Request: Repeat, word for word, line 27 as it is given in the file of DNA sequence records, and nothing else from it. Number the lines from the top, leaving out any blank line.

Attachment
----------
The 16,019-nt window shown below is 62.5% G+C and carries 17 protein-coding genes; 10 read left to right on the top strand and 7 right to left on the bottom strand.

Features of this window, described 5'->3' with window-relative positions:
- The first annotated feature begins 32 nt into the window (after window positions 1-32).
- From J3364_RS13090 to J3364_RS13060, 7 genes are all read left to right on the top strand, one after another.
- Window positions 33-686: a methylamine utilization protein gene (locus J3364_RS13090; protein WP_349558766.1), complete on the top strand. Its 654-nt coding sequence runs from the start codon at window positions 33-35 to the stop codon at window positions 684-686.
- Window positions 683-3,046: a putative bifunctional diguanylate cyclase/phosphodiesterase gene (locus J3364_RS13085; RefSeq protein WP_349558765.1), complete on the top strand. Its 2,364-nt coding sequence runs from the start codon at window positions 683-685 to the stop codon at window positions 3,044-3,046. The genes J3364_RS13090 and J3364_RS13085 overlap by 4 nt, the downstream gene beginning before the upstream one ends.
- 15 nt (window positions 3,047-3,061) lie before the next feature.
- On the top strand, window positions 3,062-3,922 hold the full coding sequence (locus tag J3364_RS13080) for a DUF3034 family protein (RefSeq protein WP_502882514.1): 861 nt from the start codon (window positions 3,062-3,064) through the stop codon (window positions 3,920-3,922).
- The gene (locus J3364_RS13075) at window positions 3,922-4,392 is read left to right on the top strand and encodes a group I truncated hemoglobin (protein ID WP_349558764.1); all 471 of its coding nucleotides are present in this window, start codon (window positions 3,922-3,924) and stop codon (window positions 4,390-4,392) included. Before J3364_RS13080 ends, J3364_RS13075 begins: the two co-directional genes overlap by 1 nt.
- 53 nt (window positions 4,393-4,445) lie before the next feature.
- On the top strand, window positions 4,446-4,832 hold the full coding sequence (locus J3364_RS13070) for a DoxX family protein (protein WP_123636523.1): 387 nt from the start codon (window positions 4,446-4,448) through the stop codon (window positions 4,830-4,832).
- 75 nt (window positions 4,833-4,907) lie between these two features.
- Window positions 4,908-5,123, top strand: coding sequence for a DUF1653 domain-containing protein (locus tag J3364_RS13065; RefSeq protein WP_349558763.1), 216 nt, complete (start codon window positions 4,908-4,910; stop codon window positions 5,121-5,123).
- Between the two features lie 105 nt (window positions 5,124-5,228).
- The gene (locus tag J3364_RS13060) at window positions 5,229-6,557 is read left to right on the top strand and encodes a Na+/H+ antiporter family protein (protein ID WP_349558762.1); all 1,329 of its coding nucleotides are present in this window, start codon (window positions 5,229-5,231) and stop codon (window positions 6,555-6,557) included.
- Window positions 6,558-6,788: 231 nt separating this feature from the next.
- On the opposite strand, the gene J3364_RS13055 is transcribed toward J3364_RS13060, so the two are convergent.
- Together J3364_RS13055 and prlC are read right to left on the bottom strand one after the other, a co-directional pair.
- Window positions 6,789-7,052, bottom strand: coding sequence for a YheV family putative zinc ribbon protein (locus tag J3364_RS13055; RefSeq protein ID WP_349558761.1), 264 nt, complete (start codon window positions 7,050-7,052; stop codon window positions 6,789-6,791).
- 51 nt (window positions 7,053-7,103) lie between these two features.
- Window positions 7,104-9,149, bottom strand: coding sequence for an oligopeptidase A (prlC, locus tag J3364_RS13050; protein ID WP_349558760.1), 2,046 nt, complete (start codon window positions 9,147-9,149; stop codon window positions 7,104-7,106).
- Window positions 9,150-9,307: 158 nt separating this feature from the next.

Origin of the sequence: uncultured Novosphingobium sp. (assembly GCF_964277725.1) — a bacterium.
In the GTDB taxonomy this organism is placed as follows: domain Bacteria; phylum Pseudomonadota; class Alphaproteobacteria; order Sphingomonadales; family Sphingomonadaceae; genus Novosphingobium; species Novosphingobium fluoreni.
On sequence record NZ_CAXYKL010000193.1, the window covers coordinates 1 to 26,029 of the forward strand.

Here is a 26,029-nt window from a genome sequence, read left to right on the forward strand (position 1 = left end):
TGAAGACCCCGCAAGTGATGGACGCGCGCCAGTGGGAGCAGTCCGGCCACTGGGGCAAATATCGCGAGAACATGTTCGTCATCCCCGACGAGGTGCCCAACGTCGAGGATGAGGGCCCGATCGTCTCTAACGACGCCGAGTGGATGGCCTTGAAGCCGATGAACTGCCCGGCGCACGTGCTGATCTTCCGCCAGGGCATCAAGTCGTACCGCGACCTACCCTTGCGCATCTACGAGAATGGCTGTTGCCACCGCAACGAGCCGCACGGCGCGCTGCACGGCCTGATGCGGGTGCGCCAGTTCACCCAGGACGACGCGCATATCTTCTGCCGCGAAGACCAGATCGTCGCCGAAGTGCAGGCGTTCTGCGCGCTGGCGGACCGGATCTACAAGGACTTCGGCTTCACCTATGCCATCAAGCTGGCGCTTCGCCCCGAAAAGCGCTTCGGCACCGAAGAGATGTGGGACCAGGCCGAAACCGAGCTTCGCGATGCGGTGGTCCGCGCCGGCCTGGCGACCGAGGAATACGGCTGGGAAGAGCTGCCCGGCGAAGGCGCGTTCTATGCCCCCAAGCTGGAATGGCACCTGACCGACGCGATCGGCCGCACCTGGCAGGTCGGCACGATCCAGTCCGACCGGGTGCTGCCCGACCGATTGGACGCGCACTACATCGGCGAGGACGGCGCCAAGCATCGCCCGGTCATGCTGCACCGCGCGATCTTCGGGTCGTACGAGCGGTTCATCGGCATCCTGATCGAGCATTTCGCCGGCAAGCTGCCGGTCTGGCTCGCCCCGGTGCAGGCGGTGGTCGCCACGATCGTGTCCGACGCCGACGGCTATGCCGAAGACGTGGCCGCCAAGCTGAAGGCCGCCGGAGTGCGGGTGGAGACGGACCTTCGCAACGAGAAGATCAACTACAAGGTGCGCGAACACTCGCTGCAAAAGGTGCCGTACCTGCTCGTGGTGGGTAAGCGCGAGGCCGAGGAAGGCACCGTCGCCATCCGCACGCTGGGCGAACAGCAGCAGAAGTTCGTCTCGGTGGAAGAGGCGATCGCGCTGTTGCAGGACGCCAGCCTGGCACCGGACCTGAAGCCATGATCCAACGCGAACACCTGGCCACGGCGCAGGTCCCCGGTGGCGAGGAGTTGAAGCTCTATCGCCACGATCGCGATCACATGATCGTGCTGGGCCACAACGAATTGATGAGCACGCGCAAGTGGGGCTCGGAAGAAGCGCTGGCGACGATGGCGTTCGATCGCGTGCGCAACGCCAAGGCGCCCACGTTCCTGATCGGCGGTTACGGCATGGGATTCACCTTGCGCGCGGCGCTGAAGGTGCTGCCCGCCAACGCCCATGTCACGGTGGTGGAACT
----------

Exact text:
TGAAGACCCCGCAAGTGATGGACGCGCGCCAGTGGGAGCAGTCCGGCCACTGGGGCAAATATCGCGAGAACATGTTCGTCATCCCCGACGAGGTGCCCAACGTCGAGGATGAGGGCCCGATCGTCTCTAACGACGCCGAGTGGATGGCCTTGAAGCCGATGAACTGCCCGGCGCACGTGCTGATCTTCCGCCAGGGCATCAAGTCGTACCGCGACCTACCCTTGCGCATCTACGAGAATGGCTGTTGCCACCGCAACGAGCCGCACGGCGCGCTGCACGGCCTGATGCGGGTGCGCCAGTTCACCCAGGACGACGCGCATATCTTCTGCCGCGAAGACCAGATCGTCGCCGAAGTGCAGGCGTTCTGCGCGCTGGCGGACCGGATCTACAAGGACTTCGGCTTCACCTATGCCATCAAGCTGGCGCTTCGCCCCGAAAAGCGCTTCGGCACCGAAGAGATGTGGGACCAGGCCGAAACCGAGCTTCGCGATGCGGTGGTCCGCGCCGGCCTGGCGACCGAGGAATACGGCTGGGAAGAGCTGCCCGGCGAAGGCGCGTTCTATGCCCCCAAGCTGGAATGGCACCTGACCGACGCGATCGGCCGCACCTGGCAGGTCGGCACGATCCAGTCCGACCGGGTGCTGCCCGACCGATTGGACGCGCACTACATCGGCGAGGACGGCGCCAAGCATCGCCCGGTCATGCTGCACCGCGCGATCTTCGGGTCGTACGAGCGGTTCATCGGCATCCTGATCGAGCATTTCGCCGGCAAGCTGCCGGTCTGGCTCGCCCCGGTGCAGGCGGTGGTCGCCACGATCGTGTCCGACGCCGACGGCTATGCCGAAGACGTGGCCGCCAAGCTGAAGGCCGCCGGAGTGCGGGTGGAGACGGACCTTCGCAACGAGAAGATCAACTACAAGGTGCGCGAACACTCGCTGCAAAAGGTGCCGTACCTGCTCGTGGTGGGTAAGCGCGAGGCCGAGGAAGGCACCGTCGCCATCCGCACGCTGGGCGAACAGCAGCAGAAGTTCGTCTCGGTGGAAGAGGCGATCGCGCTGTTGCAGGACGCCAGCCTGGCACCGGACCTGAAGCCATGATCCAACGCGAACACCTGGCCACGGCGCAGGTCCCCGGTGGCGAGGAGTTGAAGCTCTATCGCCACGATCGCGATCACATGATCGTGCTGGGCCACAACGAATTGATGAGCACGCGCAAGTGGGGCTCGGAAGAAGCGCTGGCGACGATGGCGTTCGATCGCGTGCGCAACGCCAAGGCGCCCACGTTCCTGATCGGCGGTTACGGCATGGGATTCACCTTGCGCGCGGCGCTGAAGGTGCTGCCCGCCAACGCCCATGTCACGGTGGTGGAACT